PerspectivesRobin Lumb Jacksonville Today Contributor
State Attorney Melissa Nelson announces the indictment of Shanna Gardner-Fernandez.State Attorney Melissa Nelson announces the indictment of Shanna Gardner-Fernandez.
State Attorney Melissa Nelson announces the indictment of Shanna Gardner-Fernandez in August of 2023. | Dan Scanlan

OPINION | Will she or won’t she: Is State Attorney Melissa Nelson running for re-election?

Published on April 1, 2024 at 4:39 pm
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Under the Florida Constitution, each state attorney is responsible for prosecuting criminal cases throughout his or her circuit (whether that circuit contains just one mega county, like Miami-Dade, or seven small counties in North Florida.) The state attorney has the power to file criminal charges when there is sufficient evidence of lawbreaking and to make sentencing recommendations upon conviction. In each of Florida’s 20 judicial circuits it is the state attorney, elected by popular vote, who is the supreme law enforcement officer.

Of the 19 judicial circuits where the office of state attorney will be up for election in 2024, only one – Duval, Clay and Nassau’s Fourth Judicial Circuit – is without a candidate at this time. In 15 judicial circuits, the incumbent has already filed the required paperwork for re-election with the Florida Division of Elections, and in three circuits, the incumbent is not seeking re-election.

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This brings us to one of the most important questions of the day: Is Fourth Circuit State Attorney Melissa Nelson planning to run for re-election?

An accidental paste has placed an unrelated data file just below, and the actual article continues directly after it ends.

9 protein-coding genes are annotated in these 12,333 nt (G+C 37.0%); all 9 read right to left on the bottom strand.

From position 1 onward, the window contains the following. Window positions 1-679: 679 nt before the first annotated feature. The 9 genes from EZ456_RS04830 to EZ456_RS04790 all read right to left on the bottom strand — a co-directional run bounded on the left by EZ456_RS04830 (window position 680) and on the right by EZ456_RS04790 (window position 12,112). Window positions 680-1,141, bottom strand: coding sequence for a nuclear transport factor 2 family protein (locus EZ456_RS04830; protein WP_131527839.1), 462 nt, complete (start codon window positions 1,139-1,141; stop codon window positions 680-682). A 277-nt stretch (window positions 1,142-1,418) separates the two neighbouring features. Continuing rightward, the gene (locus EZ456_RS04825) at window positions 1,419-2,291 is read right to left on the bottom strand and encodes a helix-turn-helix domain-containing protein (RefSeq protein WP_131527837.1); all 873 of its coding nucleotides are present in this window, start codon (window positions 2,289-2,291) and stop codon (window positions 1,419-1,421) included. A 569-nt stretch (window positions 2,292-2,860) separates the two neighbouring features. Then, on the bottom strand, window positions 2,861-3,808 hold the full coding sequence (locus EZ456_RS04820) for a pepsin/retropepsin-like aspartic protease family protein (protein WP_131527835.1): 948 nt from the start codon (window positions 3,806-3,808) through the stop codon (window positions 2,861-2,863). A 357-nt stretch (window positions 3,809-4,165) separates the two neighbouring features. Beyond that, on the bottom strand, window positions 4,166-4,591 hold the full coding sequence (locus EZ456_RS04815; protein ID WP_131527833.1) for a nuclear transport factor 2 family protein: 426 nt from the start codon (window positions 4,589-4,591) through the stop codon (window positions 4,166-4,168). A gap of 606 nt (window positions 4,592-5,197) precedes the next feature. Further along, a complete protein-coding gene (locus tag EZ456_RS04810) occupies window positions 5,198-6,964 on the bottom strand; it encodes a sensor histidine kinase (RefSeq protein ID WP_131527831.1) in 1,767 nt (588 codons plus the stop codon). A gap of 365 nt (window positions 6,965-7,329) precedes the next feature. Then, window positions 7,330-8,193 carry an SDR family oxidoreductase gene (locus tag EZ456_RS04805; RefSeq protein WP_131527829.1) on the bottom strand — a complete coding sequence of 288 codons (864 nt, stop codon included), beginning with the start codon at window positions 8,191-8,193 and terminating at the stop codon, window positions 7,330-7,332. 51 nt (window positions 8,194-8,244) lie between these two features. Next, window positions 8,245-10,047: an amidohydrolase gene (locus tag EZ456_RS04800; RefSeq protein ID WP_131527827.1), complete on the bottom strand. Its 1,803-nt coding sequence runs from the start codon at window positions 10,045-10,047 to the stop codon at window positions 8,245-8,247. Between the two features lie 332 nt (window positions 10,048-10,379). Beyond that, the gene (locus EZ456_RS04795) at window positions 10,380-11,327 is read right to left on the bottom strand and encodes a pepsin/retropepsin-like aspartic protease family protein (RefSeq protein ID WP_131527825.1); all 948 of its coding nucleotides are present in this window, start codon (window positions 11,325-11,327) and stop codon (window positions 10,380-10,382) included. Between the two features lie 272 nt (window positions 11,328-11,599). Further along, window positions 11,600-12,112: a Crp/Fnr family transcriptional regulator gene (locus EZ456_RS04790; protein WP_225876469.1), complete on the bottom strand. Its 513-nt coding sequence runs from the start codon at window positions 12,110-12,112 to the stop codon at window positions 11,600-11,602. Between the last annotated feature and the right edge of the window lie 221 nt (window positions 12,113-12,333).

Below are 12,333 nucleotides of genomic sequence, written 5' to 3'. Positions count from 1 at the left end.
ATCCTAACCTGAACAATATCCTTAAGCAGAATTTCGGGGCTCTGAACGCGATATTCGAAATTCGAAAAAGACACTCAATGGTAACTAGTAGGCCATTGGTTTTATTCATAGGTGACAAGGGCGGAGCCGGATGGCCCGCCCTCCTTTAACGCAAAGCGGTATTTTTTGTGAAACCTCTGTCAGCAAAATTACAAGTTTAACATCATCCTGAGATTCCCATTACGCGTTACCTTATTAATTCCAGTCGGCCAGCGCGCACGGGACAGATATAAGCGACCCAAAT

Circumstantially, indications are that Nelson intends to run once again. She’s elevated her public profile in recent months with speaking appearances and has reportedly laughed off suggestions that she might be planning to retire.

But facts are facts.

First elected in 2016 when she defeated incumbent Angela Corey, Nelson, a Republican, was re-elected in 2020 without opposition. In 2020, however, Nelson filed for re-election on February 5 of that year, a full two and a half months before the qualifying deadline. Nelson’s early filing in 2020 was an unambiguous declaration that she intended to continue serving as state attorney for the Fourth Judicial Circuit.

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In the first week of April of 2024, however, Nelson has yet to officially declare her intention.

The work of the Office of the State Attorney for the Fourth Judicial Circuit, a three-county region of 1.3 million, is critical to the administration of justice. We need honest and experienced prosecuting attorneys who can handle this responsibility.

Finding candidates for the office would be difficult if Nelson decides not to run at the last minute, effectively preventing other candidates from coming forward who might otherwise have decided to run.

We need to avoid is a situation such as occurred in 2020 when Michael Kalil was elected to the Circuit Court bench without opposition when Judge Tyrie Boyer dropped his re-election bid just before the qualifying deadline.

Of course, it’s entirely possible that Nelson, wishing to run once again unopposed, is simply waiting to file in order to smoke out any possible opponents. This would allow her to avoid the time-consuming work of having to raise money and run a campaign. For those holding elected office, this is always the preferred option.

But the qualifying deadline for the office of state attorney is less than a month away. Once that deadline passes, there are no do-overs.

Voters have a vested interest in the person who occupies the office of state attorney. They have a right to know if Melissa Nelson is running for re-election. If she’s undecided, they have a right to know that as well so potential candidates can begin to make plans.

author image Jacksonville Today Contributor Robin Lumb is a former chair of the Duval County Republican Party. He served as an at-Large member of Jacksonville City Council from 2011 to 2015 before joining the Curry administration as policy analyst. Lumb remains active in Republican Party politics and currently heads the Alliance of Conservative Voters, a not-for-profit organization working in the areas of voter education, voter engagement and anti-corruption and election-reform initiatives.

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